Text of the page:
The Hemp Connection + vitex

Should you supplement? Chastetree berry (vitex) Part 1

Chastetree berry is a very common supplement used by women with PCOS. Does it work? If so, how?

In order to better understand this interesting but complex herb, I thought I'd make this a series spread across several posts. I'm starting with the hormones affected by chastetree berry: luteinizing hormone (LH), estrogen, progesterone, and prolactin. Today I'll focus on LH.

Luteinizing hormone is the hormone that causes ovulation. It is also the hormone that promotes development of the follicle into a corpus luteum, the intermediary step between egg and embryo.

Luteinizing hormone is interesting in that what constitutes a"normal" level depends on what stage of a menstrual cycle you are referring to. Levels are low at the beginning of a cycle, they ramp up to a peak just before ovulation. After ovulation, they drop back down again. This graph shows a typical LH cycle in a woman who does not have PCOS.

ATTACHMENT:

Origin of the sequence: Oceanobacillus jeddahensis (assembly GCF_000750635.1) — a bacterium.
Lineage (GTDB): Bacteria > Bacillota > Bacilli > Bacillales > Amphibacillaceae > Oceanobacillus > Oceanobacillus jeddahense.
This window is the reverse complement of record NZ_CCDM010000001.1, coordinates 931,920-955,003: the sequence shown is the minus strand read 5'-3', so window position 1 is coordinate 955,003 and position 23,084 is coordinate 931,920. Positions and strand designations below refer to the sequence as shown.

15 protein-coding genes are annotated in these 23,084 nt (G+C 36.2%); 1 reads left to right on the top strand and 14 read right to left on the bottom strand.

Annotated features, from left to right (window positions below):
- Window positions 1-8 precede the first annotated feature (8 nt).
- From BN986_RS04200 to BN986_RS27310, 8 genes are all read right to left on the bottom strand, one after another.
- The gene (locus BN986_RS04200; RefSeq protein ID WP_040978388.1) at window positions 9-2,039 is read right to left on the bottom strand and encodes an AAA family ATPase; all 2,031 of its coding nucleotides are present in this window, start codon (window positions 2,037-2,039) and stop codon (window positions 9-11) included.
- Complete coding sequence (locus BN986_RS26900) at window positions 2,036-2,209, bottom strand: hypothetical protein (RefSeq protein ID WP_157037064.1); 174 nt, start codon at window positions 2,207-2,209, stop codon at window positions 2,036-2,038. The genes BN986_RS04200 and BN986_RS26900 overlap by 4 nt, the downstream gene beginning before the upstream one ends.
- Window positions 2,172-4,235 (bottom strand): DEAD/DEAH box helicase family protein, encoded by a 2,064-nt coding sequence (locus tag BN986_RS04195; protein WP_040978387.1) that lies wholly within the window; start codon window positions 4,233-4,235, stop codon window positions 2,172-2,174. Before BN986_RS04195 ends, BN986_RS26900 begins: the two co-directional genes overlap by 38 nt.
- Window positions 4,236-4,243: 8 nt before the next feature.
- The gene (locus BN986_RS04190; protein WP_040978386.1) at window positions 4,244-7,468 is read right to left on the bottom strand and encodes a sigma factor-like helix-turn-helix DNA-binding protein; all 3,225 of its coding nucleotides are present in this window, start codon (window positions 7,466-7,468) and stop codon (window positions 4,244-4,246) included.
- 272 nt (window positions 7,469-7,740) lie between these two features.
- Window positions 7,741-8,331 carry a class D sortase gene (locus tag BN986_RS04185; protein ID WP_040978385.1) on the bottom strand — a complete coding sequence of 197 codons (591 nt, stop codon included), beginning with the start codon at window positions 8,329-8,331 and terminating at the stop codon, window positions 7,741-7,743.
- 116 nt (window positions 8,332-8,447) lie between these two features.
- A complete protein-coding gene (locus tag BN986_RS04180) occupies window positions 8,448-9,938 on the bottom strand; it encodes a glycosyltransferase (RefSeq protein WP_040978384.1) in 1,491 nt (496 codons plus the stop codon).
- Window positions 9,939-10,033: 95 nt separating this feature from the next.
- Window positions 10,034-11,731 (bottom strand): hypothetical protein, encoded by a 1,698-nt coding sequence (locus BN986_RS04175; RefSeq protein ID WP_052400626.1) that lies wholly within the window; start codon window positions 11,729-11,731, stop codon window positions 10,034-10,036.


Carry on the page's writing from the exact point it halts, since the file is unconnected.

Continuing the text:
In PCOS, there are two key variations on normal LH function to consider. First of all, when levels are supposed to be low, they tend to be high. Secondly, at the point they should be surging in order to induce ovulation, they are too low to do so. Here is a graph of LH function that is common to women with PCOS.

As you can see, restoring good LH function is not a matter of raising or lowering LH levels. It's a matter of restoring cyclicity…in other words, making sure LH is high when it should be high, and making sure it's low when it should be low. When you read information about vitex, or LH, in your own research, you should be looking for the word"normalize", rather than"raise" or"lower".

Next: a look at estrogen and ovulation.

chastetree berry, fun, life, luteinizing hormone, ovulation, tips, and more:

Should you supplement? Chastetree berry (vitex) Part 1 + vitex